The Centre for BOLD Cities made its first public appearance at the annual Urban Transformation Conference in Rotterdam. The overarching ‘Vital Cities’ theme provided an excellent opportunity to present the BOLD Cities approach to a broader audience.
Liesbet van Zoonen, the Centre’s academic director, took part in the opening panel discussion. She grasped the moment to introduce the Centre for BOLD Cities and its particular approach. “We notice an increasing emphasis on data in different domains, including city governance,” she said. “Creative use of city data, especially when linked, can be very interesting, but comes with a great number of ethical issues. We look at these issues from the citizen’s perspective.” The Centre for BOLD Cities, she explained, will focus on citizen experience in the (smart) city, along with issues of privacy, data ownership and data literacy.
When asked to come up with a one-liner on smart cities, Van Zoonen improvised a crowd-pleasing ‘Keep calm and make it happen’, combining a popular British phrase with Rotterdam’s current city slogan, and kicking off the event in style.
In a session on the 3D city, the ‘digital city of the future’, Jantien Stoter (TU Delft) presented her views on the potential of this topic, together with Ronald van der Heijden (City of Rotterdam), who is already engaged in bringing the 3D city to the general public.
Stoter envisions the 3D city as a platform that can be continuously updated by companies, citizens and governments alike – providing a clear image of the city’s “current reality”, or even showing the forecasted impact of a proposed change in the city’s outlook. “Reality is often converted into 2D,” said Stoter. “The challenge is to embrace the technology and make sure that 3D serves a purpose for the city’s development.”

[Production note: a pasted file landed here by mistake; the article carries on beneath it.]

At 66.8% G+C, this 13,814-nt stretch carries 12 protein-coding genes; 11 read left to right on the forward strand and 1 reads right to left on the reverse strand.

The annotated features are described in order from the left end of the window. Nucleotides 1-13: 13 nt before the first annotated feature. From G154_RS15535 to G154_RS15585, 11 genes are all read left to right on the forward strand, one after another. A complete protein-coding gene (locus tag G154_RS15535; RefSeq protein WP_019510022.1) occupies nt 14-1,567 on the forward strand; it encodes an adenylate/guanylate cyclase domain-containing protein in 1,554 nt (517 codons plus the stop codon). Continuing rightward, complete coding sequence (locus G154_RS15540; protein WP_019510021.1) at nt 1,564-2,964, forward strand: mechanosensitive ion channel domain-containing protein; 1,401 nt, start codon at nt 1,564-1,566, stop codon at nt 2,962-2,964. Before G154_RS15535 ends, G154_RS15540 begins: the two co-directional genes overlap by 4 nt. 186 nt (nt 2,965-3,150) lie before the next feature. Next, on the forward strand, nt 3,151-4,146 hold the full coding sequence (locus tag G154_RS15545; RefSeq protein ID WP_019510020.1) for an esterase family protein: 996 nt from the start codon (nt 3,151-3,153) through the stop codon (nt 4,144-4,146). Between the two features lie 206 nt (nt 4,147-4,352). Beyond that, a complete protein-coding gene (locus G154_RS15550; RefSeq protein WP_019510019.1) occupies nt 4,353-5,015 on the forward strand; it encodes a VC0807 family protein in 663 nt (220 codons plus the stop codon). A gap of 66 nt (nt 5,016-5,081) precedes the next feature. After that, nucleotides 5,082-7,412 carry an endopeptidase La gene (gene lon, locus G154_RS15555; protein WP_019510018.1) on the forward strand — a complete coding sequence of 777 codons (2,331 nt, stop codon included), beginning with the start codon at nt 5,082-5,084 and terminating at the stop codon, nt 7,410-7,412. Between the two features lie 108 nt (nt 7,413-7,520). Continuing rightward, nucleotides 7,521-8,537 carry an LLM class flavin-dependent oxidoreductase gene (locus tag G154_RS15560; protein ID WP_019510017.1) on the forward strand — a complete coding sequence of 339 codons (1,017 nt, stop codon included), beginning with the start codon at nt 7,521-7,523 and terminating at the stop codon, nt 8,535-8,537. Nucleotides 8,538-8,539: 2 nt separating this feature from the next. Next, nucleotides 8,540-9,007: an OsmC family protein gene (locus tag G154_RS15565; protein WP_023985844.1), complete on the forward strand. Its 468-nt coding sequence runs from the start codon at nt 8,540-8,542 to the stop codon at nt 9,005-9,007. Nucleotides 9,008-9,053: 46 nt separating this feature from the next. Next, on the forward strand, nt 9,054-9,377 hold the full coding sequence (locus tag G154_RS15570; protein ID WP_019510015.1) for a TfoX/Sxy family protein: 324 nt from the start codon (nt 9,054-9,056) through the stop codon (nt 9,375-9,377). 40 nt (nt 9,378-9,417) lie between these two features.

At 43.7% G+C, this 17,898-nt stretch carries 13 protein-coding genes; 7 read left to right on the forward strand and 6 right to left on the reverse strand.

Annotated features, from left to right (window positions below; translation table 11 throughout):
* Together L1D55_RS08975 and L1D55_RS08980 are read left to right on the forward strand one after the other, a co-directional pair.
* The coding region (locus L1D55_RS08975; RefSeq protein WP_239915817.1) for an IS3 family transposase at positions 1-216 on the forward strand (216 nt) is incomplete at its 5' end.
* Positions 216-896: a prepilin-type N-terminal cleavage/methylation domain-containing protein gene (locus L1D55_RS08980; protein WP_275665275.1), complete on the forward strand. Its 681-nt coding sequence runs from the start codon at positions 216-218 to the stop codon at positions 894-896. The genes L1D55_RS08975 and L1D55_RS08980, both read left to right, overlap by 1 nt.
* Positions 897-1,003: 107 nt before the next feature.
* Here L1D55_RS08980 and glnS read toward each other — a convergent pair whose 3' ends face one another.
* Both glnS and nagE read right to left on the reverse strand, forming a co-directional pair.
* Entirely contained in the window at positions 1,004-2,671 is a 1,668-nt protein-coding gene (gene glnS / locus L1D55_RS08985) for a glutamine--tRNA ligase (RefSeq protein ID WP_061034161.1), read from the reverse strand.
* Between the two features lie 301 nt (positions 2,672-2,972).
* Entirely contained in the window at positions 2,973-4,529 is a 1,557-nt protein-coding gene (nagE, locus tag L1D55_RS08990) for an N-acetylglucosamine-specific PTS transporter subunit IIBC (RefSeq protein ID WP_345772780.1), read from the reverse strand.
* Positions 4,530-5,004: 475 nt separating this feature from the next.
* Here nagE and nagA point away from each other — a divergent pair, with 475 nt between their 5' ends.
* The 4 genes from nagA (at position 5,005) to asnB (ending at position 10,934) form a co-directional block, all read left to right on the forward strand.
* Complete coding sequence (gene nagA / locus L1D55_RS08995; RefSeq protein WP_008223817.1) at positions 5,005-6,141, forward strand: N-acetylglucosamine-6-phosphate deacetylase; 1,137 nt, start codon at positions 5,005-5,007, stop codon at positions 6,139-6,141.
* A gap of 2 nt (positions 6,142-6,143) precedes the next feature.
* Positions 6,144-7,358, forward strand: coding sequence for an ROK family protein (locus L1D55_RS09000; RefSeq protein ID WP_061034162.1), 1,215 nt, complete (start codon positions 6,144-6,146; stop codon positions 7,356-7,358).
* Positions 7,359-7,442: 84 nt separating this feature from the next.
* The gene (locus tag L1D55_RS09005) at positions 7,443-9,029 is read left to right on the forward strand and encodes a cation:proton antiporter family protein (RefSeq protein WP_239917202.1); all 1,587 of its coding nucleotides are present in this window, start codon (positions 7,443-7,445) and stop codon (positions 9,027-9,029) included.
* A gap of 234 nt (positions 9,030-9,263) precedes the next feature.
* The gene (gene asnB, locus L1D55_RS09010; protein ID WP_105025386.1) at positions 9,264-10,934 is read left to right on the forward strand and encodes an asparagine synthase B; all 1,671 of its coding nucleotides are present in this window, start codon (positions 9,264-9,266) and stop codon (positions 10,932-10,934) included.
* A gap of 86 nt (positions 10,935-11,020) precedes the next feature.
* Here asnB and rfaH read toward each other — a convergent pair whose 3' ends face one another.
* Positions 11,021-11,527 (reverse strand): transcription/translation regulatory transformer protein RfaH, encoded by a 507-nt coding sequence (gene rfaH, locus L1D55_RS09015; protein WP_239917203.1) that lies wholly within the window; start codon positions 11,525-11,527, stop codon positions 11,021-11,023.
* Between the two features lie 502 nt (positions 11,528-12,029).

Meet BOLD minds
During the ‘Meet BOLD minds for future smart and social cities’ session, six of our researchers offered a sneak peek at their research on the citizen perspective in the smart city. Their presentations ranged from the redefinition and reinvention of self-sufficiency (Rebecca Moody, Erasmus University) to predictions of citizen participation through use of linked data (Gijs Custers, Erasmus University) and an exploration of how cities are not yet using big data in their carbon emission reduction policies (Sarah Giest, Leiden University).
Whatever buzzword we use, there are real people involved
Moderated by science journalist Geert Maarse, the session’s attendees shared their insights and concerns. The relevance of the BOLD Cities scope was further shown by presentations on open data – on safeguarding data protection in an open data world (Bastiaan van Loenen, TU Delft) and smart urban governance (Reinout Kleinhans, TU Delft) – as well as during the final presentation, on using data to examine the effect of financial incentives on single moms on welfare finding a job (Marike Knoef, Leiden University).
During her presentation, Moody raised the question of ‘empirical reality’: what should we do when citizens have not explicitly approved the use of their data? Her remark fell in line with Giest’s observation that “we have to determine what we want to share.” Van Loenen, in turn, mentioned the possible mosaic effect of linked open data – making even open data more personal than one might think. While the presented research showed a wide variety in topic and approach, one main conclusion could therefore well be expressed: “Whatever buzzword we use, there are real people involved.”
An impression of the research projects can be found at the end of this article.
The ‘BOLD Cities route’ concluded with a talk on Nervousnet - a large-scale distributed research platform that will provide real-time social mining services as a public good. Nervousnet is an open and participatory platform which will protect personal privacy and is designed to be collectively built by citizens, for citizens. Ulrich Mans (Centre for Innovation, Leiden University) introduced Dirk Helbing (TU Delft), who is involved in the Nervousnet project, by paraphrasing a well-known Spiderman quote: “With big data comes great power”.
Indeed, Helbing echoed this aphorism and shared his concern: what do we do if data control is with those in possession of data? The digital revolution is transforming our societies, he said, with big data having been labelled ‘the new oil’. The Nervousnet project focuses on the citizen perspective in this transforming society, contributing to a form of digital democracy. “We need collective intelligence to map our future,” Helbing said, showing various examples of Nervousnet’s wide-ranging potential.
Voicing both his concerns and elaborate plans to actively engage in finding solutions for the citizens involved, the German academic proved a worthy closing act for the successful public introduction of the BOLD Cities research perspective.